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As we think about things that are pure, one nuance to consider is moral purity. Yet, the words moral purity, or morality, sounds so old-fashioned. We don’t use these words much in everyday speech. Do we even care about moral purity?
I decided to do a web search to find out. I searched the words moral purity in the Duck Duck Go search engine. In the first two pages of results, every result except one pointed to some type of religious article, post or page. That’s not surprising, because religion often focuses on being moral.
However, the one exception in my search, said that most people value morality. It was an article in Psychology Today posted in 2016 by Anna Hartley entitled “The Importance of Being Moral.”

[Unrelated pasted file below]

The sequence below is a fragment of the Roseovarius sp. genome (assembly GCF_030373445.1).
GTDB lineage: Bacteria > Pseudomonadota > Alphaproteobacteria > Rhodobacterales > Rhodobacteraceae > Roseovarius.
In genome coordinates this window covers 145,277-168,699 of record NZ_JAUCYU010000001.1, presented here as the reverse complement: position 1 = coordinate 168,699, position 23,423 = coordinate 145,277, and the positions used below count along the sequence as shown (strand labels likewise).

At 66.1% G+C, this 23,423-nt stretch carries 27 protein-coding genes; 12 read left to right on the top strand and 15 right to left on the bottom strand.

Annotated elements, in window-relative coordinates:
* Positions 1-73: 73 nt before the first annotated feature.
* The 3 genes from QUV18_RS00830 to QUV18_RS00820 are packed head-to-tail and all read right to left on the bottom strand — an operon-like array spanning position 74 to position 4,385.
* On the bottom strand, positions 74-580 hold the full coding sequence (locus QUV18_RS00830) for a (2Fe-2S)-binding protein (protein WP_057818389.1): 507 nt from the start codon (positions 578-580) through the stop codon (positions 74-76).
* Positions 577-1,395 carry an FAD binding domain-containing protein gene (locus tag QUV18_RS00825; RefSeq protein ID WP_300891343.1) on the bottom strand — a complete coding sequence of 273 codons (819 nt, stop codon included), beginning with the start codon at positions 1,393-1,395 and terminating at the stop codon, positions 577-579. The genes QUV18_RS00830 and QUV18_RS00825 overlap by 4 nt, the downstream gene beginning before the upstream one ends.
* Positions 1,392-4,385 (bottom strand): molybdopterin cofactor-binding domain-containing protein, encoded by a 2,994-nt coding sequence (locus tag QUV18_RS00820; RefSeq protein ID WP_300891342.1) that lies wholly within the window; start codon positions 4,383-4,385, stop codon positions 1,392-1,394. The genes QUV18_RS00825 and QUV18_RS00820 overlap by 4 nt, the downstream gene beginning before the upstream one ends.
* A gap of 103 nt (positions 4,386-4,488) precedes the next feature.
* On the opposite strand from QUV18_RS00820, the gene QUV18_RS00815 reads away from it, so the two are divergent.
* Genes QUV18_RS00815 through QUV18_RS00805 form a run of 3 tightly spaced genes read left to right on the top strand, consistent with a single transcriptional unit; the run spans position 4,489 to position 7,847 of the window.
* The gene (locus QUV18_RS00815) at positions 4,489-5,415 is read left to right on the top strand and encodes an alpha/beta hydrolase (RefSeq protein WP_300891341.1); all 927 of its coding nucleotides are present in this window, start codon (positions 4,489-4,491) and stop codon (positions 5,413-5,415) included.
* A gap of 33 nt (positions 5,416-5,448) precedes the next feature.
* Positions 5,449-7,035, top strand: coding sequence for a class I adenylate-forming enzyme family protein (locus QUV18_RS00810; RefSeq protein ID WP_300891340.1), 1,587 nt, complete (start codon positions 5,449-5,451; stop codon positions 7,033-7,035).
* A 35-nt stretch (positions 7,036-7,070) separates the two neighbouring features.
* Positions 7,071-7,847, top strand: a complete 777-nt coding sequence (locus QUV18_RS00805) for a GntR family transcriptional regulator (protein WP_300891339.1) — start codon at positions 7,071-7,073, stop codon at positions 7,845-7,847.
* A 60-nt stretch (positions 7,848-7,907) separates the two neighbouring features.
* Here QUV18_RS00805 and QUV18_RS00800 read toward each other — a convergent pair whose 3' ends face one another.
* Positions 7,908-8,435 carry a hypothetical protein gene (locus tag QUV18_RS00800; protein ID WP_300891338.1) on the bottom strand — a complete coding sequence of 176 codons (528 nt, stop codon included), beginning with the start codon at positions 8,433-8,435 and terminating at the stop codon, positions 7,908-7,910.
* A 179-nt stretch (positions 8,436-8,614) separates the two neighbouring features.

Hartley researched how people evaluate others. Here’s a quote from the article: “When deciding whether we like, respect, and understand a person, we care most about whether that person is moral, more so than whether he or she is sociable or competent.”*
I find it fascinating that something Scripture urges upon us — being a moral person — is actually very practical. Having moral purity means others are more likely to respect us and like us. And don’t we all want to be liked and respected?
So keep thinking about things that are pure. And keep pursuing moral purity in your life. It’s practical, not just religious!
*Anna Hartley, “The Importance of Being Moral,” Psychology Today, July 6, 2016, https://www.psychologytoday.com/us/blog/one-among-many/201607/the-importance-being-moral
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Bumper music “Landing Place” performed by Mark July, used under license from Shutterstock.